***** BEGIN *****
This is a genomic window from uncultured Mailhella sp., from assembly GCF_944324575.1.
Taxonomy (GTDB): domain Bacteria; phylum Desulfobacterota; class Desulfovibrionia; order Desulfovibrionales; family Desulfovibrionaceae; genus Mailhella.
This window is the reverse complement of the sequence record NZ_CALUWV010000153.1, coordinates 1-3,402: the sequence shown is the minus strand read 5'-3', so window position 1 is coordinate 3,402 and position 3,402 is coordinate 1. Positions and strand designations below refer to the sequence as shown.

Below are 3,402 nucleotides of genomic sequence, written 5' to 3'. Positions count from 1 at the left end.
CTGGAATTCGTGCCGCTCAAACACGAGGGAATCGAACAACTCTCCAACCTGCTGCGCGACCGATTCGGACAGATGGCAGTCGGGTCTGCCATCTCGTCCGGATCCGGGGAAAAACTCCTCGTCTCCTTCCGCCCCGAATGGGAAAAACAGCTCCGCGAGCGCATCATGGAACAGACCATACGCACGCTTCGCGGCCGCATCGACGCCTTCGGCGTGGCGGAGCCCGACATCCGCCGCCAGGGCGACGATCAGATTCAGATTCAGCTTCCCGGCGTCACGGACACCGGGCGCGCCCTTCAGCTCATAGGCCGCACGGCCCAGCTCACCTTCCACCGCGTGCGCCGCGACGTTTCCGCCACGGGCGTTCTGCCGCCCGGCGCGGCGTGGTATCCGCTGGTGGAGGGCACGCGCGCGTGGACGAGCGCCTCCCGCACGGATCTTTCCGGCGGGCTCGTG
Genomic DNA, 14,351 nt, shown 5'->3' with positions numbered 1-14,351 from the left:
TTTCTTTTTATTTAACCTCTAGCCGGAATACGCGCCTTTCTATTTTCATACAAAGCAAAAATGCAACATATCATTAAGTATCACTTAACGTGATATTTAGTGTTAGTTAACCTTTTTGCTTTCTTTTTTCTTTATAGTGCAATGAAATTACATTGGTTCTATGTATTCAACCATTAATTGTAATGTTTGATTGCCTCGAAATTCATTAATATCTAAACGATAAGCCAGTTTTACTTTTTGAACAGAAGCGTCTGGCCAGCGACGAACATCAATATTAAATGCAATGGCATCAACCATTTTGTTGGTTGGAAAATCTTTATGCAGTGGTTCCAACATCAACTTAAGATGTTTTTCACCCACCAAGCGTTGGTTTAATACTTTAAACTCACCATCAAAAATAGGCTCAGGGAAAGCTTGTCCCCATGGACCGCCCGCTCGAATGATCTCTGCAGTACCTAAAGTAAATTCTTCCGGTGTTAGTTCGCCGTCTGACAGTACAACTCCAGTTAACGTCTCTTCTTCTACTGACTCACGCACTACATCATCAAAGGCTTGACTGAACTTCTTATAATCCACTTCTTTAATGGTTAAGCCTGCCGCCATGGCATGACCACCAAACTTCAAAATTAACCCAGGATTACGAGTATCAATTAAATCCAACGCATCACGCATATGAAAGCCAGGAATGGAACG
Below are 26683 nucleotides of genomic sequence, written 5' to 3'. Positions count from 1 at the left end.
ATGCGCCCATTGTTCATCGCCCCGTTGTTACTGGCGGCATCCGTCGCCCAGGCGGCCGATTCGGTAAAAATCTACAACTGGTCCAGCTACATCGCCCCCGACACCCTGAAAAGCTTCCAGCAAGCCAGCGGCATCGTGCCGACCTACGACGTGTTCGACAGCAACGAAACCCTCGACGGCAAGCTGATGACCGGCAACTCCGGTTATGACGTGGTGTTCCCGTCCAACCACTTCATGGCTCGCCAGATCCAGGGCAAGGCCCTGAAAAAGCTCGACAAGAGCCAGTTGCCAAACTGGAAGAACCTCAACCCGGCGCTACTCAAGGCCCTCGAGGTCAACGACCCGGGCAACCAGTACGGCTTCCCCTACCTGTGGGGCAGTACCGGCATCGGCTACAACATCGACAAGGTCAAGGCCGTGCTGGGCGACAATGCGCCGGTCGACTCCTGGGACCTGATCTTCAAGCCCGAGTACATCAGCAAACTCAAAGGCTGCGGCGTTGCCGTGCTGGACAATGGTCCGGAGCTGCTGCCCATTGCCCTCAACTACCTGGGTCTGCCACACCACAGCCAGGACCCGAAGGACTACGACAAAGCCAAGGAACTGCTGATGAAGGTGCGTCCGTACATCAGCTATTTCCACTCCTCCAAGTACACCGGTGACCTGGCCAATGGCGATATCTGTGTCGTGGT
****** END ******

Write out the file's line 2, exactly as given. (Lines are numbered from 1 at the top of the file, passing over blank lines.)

Taxonomy (GTDB): domain Bacteria; phylum Desulfobacterota; class Desulfovibrionia; order Desulfovibrionales; family Desulfovibrionaceae; genus Mailhella.